Mental health: Catching the warning signs before the symptoms become severe

BRIANA NGO / AGGIE FILE

Intense stress renders college students especially vulnerable to mental illness

As a college student, I can say that this period in our lives often provides us with the most stress. Between classes, extracurricular activities, jobs and internships, the workload is intense — especially at the start of the transition. The stress continues even after adjusting to the quarter system. With that said, it’s important to pay attention to stress levels because they contribute to both physical and mental well-being. College is a time when taking care of yourself is key to making it through successfully. According to the U.S. Department of Health and Human Services, 75 percent of mental health conditions occur before the age of 24. This is within the age range of college students, providing another reason to check up on ourselves routinely, as well as our friends, to see how they’re doing.

Of course, a long list appears when a person researches warning signs — but not everyone experiences the same symptoms. The symptoms that come up for mental illnesses are not by any means exaggerated or made up by people who have experienced such an illness. Having little to no energy is a common sign that can usually be felt at the start. This is different from simply being tired, which is what many people will say at first due to their uncertainty. Other early warning signs include unexplained physical aches and a change in sleeping or eating habits. These can also be observed when checking up on a friend — they’re usually demonstrated in the form of high irritability.

When experiencing a symptom, it’s also important to watch how long it lasts. Paying close attention to the body is the first thing to remember when trying to decipher what one’s feelings mean.

If you find yourself experiencing these feelings, what matters most is accepting them. Ignore what other people may think because of stigma. Acknowledge the feelings, study them and talk with someone. Accept the feelings for what they are and track them.

One way to cope with warning signs day by day is to keep a journal. It doesn’t have to be incredibly detailed; you can simply write down how you feel that day and review those comments as time goes on. Keep track of your mood and behavior and take notice of any recurring patterns. Others might make jokes about being self-absorbed, but the attention you give yourself can save your life. So much happens in college that we can start to drown in a continuous list of responsibilities. It’s important to remind ourselves to take a step back and realize the details of what’s happening.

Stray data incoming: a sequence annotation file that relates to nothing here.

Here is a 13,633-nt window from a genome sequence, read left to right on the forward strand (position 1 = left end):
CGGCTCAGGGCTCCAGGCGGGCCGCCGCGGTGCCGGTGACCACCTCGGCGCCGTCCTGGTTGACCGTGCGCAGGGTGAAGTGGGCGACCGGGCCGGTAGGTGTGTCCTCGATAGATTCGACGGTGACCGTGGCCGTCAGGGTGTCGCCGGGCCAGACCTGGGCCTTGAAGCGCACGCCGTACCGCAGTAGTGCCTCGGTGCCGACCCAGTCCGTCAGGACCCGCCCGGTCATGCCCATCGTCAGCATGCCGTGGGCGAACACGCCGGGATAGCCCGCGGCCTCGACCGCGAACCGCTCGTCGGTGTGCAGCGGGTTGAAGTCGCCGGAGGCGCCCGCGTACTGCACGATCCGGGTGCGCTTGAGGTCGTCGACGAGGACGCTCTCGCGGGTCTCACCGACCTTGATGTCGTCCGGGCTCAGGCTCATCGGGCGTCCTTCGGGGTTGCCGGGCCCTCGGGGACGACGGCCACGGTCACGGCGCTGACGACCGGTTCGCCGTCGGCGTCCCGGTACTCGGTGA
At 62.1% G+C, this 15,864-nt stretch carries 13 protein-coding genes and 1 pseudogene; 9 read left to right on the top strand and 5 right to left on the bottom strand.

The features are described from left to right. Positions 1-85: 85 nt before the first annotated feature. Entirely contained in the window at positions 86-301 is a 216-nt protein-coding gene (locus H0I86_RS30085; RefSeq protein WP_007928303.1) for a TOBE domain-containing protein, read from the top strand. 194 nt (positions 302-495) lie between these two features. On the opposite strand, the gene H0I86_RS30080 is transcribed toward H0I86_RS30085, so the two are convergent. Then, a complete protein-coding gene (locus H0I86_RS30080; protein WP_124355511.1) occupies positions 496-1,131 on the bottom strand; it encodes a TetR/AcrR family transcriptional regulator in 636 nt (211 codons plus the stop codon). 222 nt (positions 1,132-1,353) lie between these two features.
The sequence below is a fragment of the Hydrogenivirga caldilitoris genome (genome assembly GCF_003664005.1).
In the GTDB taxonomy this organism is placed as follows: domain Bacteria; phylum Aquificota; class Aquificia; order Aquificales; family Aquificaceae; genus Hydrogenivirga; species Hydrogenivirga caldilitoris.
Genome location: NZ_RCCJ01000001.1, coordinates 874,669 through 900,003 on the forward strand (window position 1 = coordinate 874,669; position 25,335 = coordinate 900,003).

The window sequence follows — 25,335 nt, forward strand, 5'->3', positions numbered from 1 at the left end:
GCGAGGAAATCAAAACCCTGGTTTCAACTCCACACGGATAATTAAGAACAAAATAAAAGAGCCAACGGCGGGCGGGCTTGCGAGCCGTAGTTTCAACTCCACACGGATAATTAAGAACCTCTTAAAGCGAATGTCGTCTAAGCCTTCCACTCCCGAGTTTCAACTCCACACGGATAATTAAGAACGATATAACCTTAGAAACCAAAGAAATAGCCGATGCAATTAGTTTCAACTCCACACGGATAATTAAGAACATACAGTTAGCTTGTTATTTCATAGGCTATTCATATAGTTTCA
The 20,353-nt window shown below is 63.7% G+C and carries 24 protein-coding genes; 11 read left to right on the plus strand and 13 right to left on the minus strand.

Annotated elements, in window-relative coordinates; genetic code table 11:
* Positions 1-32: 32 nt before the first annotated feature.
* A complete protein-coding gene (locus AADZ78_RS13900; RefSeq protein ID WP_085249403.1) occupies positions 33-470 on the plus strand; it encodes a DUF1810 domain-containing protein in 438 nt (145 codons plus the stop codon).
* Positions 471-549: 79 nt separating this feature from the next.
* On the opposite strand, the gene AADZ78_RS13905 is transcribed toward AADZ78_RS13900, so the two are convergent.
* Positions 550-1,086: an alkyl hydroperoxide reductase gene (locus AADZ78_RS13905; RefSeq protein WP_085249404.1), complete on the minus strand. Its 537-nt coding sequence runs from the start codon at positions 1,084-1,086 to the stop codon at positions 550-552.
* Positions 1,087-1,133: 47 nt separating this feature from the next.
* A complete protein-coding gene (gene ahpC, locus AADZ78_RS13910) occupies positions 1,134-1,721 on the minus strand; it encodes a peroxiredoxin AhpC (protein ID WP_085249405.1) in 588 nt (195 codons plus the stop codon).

It can be confusing to experience some of the common warning signs of mental illness. If possible, find a friend who has gone through a similar experience and who is willing to openly share what they went through. Friends who have experience with mental illness can be a great resource to confide in and ask questions. They may not have all the answers, since each experience is different, but they can help you cope or try to figure out if the possible warning signs are worth worrying about.

In some cases, these feelings can escalate to thoughts of self-harm or suicide. This is where the topic gets sensitive, but we need to get over that. These thoughts are real and affect many more people than are willing to share it with the world. Do not treat these heavy thoughts as though someone is faking or using them as an excuse. These feelings are real, the people are real and there are many resources waiting to be used by those with mental illnesses. If you or someone you know has thoughts of self-harm, it’s no longer something you can control on your own.

It’s vital to seek help way before mental health escalates to this point. Although it can be uncomfortable to talk to a therapist, they can provide further professional guidance when needed. Ignore the shame and embarrassment that is often associated with therapy. If it means getting the opportunity to live another day, take it.

 

Written by: Jolena Pacheco — mspacheco@ucdavis.edu

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